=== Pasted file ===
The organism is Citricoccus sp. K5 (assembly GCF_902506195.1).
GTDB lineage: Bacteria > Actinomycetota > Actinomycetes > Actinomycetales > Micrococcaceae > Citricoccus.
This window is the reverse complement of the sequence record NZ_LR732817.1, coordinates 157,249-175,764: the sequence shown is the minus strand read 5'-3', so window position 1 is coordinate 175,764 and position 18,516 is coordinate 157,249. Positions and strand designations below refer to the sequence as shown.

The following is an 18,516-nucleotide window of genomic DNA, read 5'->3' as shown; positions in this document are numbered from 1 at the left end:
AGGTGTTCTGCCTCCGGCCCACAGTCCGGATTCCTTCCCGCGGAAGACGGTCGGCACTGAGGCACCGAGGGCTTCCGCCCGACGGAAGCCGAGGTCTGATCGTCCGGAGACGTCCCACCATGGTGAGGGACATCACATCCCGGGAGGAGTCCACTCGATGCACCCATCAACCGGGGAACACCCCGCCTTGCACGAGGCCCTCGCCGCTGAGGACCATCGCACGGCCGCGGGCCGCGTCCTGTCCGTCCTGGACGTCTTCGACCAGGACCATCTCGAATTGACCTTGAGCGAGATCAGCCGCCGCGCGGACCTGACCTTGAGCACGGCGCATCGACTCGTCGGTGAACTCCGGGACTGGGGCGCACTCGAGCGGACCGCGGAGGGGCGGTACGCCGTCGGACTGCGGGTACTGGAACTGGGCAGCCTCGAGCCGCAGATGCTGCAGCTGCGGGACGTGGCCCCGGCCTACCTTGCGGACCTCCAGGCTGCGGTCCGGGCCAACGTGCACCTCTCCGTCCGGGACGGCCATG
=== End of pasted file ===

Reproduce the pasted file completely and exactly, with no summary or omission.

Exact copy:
The organism is Citricoccus sp. K5 (assembly GCF_902506195.1).
GTDB lineage: Bacteria > Actinomycetota > Actinomycetes > Actinomycetales > Micrococcaceae > Citricoccus.
This window is the reverse complement of the sequence record NZ_LR732817.1, coordinates 157,249-175,764: the sequence shown is the minus strand read 5'-3', so window position 1 is coordinate 175,764 and position 18,516 is coordinate 157,249. Positions and strand designations below refer to the sequence as shown.

The following is an 18,516-nucleotide window of genomic DNA, read 5'->3' as shown; positions in this document are numbered from 1 at the left end:
AGGTGTTCTGCCTCCGGCCCACAGTCCGGATTCCTTCCCGCGGAAGACGGTCGGCACTGAGGCACCGAGGGCTTCCGCCCGACGGAAGCCGAGGTCTGATCGTCCGGAGACGTCCCACCATGGTGAGGGACATCACATCCCGGGAGGAGTCCACTCGATGCACCCATCAACCGGGGAACACCCCGCCTTGCACGAGGCCCTCGCCGCTGAGGACCATCGCACGGCCGCGGGCCGCGTCCTGTCCGTCCTGGACGTCTTCGACCAGGACCATCTCGAATTGACCTTGAGCGAGATCAGCCGCCGCGCGGACCTGACCTTGAGCACGGCGCATCGACTCGTCGGTGAACTCCGGGACTGGGGCGCACTCGAGCGGACCGCGGAGGGGCGGTACGCCGTCGGACTGCGGGTACTGGAACTGGGCAGCCTCGAGCCGCAGATGCTGCAGCTGCGGGACGTGGCCCCGGCCTACCTTGCGGACCTCCAGGCTGCGGTCCGGGCCAACGTGCACCTCTCCGTCCGGGACGGCCATG